Sidenote: Friday’s episode will be coming out Saturday instead. I think I’ve finally figured out what I want to write when this series eventually ends so excitedly researching and planning for that has eaten most of my week! Back on schedule next week.
Bechkoura chortles over the morning paper. “You’re in here again. Have you seen the headline Le Monde’s gone with?” He asks, pushing the publication towards me. I glance down.
F*cks Off, Franjo!
“Charming.” I grin. I start to read the article aloud. “Argel F*cks has hit out aggressively at Paris Saint-Germain boss WT Franjo after he urged Brazil’s head coach to… What’s this word? Rec… Reconnaître-”
“Recognise. How long have you been in France now?”
“To recognise Orlando’s recent form and call him up to his latest squad. F*cks reportedly said that Franjo’s hands were full enough already and he should concentrate on picking his own teams. Blimey. Do they really have to censor his na-”
“I’m serious.” Bechkoura cuts in with a smirk. “You’ve been here for over 3 years and you’re not exactly fluent in French, are you?”
“Well give me a break, will you? I’ve got all sorts rattling around up there nowadays! It gets confusing! Swedish, Portuguese-”
“Oh, learned a lot of Swedish in those 6 weeks did you?” His smirk grows wider.
“Portuguese,” I reiterate, “Polish… Even a bit of German from the Liechtenstein days. It’s taxing on the brain, you know; Being a man of the World. You wouldn’t understand. How come you speak such good English?”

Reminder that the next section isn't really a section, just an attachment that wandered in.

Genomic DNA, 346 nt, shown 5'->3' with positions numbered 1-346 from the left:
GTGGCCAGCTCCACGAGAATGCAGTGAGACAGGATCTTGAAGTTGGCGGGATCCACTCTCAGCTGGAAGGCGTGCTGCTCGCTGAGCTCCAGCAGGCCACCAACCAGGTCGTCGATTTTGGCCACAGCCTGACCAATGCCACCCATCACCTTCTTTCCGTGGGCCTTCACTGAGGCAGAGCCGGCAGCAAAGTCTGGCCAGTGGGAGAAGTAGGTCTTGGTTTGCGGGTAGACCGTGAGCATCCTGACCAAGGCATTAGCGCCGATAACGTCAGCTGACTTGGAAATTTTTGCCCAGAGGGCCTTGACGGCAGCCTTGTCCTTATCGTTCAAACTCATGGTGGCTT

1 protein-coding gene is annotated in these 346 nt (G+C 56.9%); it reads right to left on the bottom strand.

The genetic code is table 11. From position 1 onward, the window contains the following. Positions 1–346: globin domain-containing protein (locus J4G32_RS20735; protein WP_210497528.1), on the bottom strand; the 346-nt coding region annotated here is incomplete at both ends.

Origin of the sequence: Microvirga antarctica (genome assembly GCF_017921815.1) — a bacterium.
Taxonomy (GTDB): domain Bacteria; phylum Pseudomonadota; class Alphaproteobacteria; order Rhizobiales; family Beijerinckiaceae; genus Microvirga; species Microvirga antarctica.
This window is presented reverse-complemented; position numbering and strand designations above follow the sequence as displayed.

“Because I had to learn! You and Crouch were in at Auxerre and I had to learn to keep up. I had to pander to you English like the rest of the World always does.”
“Pander’s a good word. Good vocab.” I give him a thumbs up. He scowls back at me as if I’ve missed his point.
You know what I’d love today? A bit of bloody payback for the thumping we received from Sevilla a few weeks ago. We’re in decent form now with 2 wins on the bounce and Dobby, Kovacic and Orlando are all deservedly included in Ligue 1’s Team of the Week. Kovacic and Orlando especially have had a magnificent couple of matches and if they recreate that form in the Champions League, we should be laughing.
In other news, Rodolfo Borrell has finally caught up with me after watching Brahim Ferhat for what gelt like a full 6 months in Auxerre. He was in the crowd for our win over Rennes and is apparently interested in Marquinhos, our club captain who’s only just starting his season. If I have to say this any more the words are going to start lose meaning, so please Rodolfo, take the hint and jog the fuck on.
We’ve pretty much got a full squad to pick from now. The only man that won’t be fit for this one is Manuel Bueno, who twisted his knee in the dying moments of the Rennes match and is out for about a week. He comes out of the side, as do Renan, Dobby and Coutinho who I want to rest. Bologna, Lato, Cvitanovic and Kean are all in.
Our 2 in-form midfielders combine to create a chance in the 14th minute when our cleared corner leaves the ball with Orlando on the right hand side of the box. The winger, who we’ll assume will not be winning his first cap over the upcoming break, floats a cross to the back stick and Kovacic has to leap to stop the ball going out for a goal kick, instead sending it looping off his head, back across goal and clipping the top of the bar. 5 minutes later, Moise Kean holds the ball up 25 yards out and spins to slip Orlando through on the left. Orlando looks up from the byline and fizzes a low cross into the 6 yard box, where Dani Bologna of all people arrives to bundle home his first goal of the season.